One of the people calling for that is Gov. Rick Perry, who has scheduled a news conference on the subject today in Washington. Fearing the effects of high corn prices on the state's cattle and poultry industries, he has called on the federal government to suspend or reduce its mandate setting minimum levels of ethanol in the nation's fuel supply.
He is expected to urge the Environmental Protection Agency to amend the ethanol requirement this year, citing its damaging impact on Texas' economy. An EPA comment period on the proposal formally ended Monday.
Agency spokeswoman Cathy Milbourn said it's too early in the process to speculate about what action the EPA may take.
A reduced mandate could shrink the market for ethanol at a time that the rising price of corn, the main ingredient of most U.S.-produced ethanol, and other higher operating costs have made ethanol more expensive to produce.
Some producers have shut down operations or halted new projects.
The flooding in Iowa and other Farm Belt states has temporarily taken other plants out of commission.
That reduced output is starting to drive up ethanol prices. And since ethanol often is a component of motor fuel, a rise in the price of ethanol could send the price at the gasoline pump even higher for millions of U.S. drivers.
But the ethanol industry is downplaying the situation, saying that even if ethanol prices remain high, blending ethanol into the nation's gasoline supply still keeps gasoline prices lower than they would be without it.
Paying at the store
Weighing in on that side, Perry proposed in April that the government cut by half this year's federal requirement for blending ethanol into the fuel supply.
Federal law requires that the nation use 9 billion gallons of renewable fuel this year and 11 billion gallons in 2009, most of which is expected to come from corn-based ethanol.
Today, ethanol is blended — typically at levels up to 10 percent — into more than half the gasoline sold in the United States, including in Houston and other cities struggling with the worst air-quality problems.
But the catastrophic flooding in the Midwest has spurred more debate about the wisdom of using corn to feed America's driving habit.
Early estimates suggest up to 3 million acres of the nation's corn crop could be destroyed as a result of flooding in Iowa, Illinois, Wisconsin and Missouri, according to the Renewable Fuels Association, an ethanol industry trade group.
The threat of such massive losses sent corn prices to nearly $8 a bushel last week, almost double year-ago levels. Corn futures closed at $7.24 a bushel Monday on the Chicago Board of Trade.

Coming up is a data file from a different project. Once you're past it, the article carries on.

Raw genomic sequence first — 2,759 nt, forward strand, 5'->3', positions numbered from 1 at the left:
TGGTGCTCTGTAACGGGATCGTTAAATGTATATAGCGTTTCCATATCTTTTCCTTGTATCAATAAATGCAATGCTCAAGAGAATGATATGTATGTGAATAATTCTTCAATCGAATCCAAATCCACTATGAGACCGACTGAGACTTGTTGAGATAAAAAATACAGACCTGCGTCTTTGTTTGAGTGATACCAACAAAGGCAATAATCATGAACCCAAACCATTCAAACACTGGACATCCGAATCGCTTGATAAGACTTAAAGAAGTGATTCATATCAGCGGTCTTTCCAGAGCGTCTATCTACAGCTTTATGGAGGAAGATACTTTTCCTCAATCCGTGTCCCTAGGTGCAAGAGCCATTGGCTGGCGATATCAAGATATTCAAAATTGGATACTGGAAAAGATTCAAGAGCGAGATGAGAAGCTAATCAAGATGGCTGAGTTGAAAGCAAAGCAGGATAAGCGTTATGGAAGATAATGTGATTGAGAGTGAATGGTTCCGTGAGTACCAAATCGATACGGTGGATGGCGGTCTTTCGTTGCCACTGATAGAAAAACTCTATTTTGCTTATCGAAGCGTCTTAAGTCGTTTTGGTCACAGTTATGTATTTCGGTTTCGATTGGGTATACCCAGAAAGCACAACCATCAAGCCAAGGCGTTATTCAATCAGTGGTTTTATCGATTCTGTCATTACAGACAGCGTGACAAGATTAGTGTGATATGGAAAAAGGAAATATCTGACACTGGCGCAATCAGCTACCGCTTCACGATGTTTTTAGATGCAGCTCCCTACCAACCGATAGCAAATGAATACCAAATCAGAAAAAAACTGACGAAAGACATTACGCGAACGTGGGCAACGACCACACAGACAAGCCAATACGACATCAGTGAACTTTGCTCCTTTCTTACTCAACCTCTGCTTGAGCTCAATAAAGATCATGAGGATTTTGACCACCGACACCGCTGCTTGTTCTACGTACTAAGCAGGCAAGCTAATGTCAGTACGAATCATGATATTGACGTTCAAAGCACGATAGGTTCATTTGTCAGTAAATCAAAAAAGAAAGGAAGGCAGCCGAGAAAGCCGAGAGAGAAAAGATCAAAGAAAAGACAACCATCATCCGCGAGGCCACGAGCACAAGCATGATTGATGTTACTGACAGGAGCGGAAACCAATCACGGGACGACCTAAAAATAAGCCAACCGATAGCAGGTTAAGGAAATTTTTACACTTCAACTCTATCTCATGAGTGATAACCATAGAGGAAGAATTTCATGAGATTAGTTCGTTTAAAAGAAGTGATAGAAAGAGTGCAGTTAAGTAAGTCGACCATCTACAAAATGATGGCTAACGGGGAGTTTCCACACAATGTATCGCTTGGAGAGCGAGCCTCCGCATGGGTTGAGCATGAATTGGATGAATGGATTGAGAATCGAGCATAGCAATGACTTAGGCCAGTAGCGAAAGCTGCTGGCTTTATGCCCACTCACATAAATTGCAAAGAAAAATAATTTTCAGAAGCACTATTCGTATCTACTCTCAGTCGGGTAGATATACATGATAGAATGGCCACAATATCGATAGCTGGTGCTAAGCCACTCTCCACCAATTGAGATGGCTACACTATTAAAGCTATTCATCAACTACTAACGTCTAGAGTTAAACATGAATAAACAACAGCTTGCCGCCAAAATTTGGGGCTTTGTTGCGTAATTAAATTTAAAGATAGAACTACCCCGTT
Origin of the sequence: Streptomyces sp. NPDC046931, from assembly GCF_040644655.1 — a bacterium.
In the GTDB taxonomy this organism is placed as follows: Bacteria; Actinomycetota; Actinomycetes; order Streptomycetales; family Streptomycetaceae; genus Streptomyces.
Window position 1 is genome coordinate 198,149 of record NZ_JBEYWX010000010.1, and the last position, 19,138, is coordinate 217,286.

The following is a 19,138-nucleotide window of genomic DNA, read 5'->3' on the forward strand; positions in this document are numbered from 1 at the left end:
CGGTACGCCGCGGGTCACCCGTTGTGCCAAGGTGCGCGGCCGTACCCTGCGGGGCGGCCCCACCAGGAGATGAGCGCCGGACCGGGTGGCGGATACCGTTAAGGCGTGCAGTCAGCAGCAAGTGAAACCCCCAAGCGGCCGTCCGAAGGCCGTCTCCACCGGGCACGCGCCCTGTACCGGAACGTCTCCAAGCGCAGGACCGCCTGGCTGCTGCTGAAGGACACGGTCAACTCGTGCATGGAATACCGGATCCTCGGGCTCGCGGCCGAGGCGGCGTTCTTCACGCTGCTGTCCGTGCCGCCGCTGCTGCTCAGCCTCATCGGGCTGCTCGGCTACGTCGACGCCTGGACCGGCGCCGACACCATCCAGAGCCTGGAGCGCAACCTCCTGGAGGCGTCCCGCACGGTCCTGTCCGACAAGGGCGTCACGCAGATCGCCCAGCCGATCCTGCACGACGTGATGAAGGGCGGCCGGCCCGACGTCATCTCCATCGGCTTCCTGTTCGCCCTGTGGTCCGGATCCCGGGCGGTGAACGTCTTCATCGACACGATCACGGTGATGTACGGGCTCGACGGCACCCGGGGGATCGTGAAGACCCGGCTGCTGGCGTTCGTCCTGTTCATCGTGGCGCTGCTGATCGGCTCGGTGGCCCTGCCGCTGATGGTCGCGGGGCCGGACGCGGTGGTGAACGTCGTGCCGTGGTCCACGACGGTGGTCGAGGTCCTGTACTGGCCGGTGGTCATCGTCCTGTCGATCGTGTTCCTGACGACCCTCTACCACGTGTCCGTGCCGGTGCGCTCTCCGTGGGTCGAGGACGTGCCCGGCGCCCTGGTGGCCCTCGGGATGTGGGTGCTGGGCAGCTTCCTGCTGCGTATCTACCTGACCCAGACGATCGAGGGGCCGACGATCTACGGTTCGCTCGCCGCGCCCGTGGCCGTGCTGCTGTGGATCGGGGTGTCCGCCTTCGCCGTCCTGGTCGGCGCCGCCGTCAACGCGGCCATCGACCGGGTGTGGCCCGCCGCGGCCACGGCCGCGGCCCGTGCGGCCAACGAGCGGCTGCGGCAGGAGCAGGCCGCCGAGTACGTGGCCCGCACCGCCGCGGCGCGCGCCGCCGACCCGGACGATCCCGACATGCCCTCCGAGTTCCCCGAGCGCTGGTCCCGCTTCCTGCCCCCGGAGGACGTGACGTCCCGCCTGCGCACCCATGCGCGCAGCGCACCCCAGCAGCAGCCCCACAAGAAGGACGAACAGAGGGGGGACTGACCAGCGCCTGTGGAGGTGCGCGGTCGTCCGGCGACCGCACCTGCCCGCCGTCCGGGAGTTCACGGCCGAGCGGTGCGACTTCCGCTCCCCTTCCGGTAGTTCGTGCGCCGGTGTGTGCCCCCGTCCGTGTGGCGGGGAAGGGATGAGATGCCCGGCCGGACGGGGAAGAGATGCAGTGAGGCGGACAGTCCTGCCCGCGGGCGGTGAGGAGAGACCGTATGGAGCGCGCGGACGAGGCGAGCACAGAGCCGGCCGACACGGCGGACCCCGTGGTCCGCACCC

The ethanol industry warns special interest groups against overreacting and trying to dismantle the federal ethanol mandate.
The Energy Department recently estimated that gasoline prices would be 20 to 35 cents higher if ethanol were not available for blending. Even if the price of ethanol rose 20 percent from current levels, it still would be lower than the wholesale price of gasoline, the Renewable Fuels Association said.
What's more, cutting the 2008 mandate in half — to 4.5 billion gallons — would have little impact on corn prices now or later and might require more foreign oil imports to meet U.S. fuel needs, Dinneen said.
The group estimates that 400 million gallons of ethanol production capacity, or about 5 percent of U.S. supply, may be temporarily shut down because of Midwest flooding.
Those still producing will likely struggle as rising corn and energy costs wreck the economics of making the fuel, said David Anderson, an economist at Texas A&M University who has done research on biofuels.
"It's a pretty tight margin for ethanol producers right now," he said.
Even so, a recent study by Anderson and several colleagues suggested the negative ripple effects of producing corn ethanol may be overstated by critics. It shows higher food and feed prices have more to do with record crude oil prices than with ethanol.
Corn in Texas
Gary Obenhaus, a corn farmer in Eagle Lake, said roughly a third of his 1,400-acre corn crop should be fine, but that yields for the rest will fall to as little as 30 percent of their normal 120-bushel-per-acre range. "Some may struggle to get 25 bushels per acre," he said.
While higher corn prices will likely offset his crop losses, the rising cost is hammering industries that rely on corn.
"Until the recent flooding in the Midwest began, it might have been acceptable to have a lengthy debate over ethanol mandates," said James Herring, president and chief executive of Friona Industries, the fourth-largest cattle feeder in the world, in a conference call with reporters last week.
"But to be frank, floodwaters and high corn prices have wreaked havoc on the cattle industry, and it is time to stop talking and take action," he said.
Source: Houston Chronicle | By BRETT CLANTON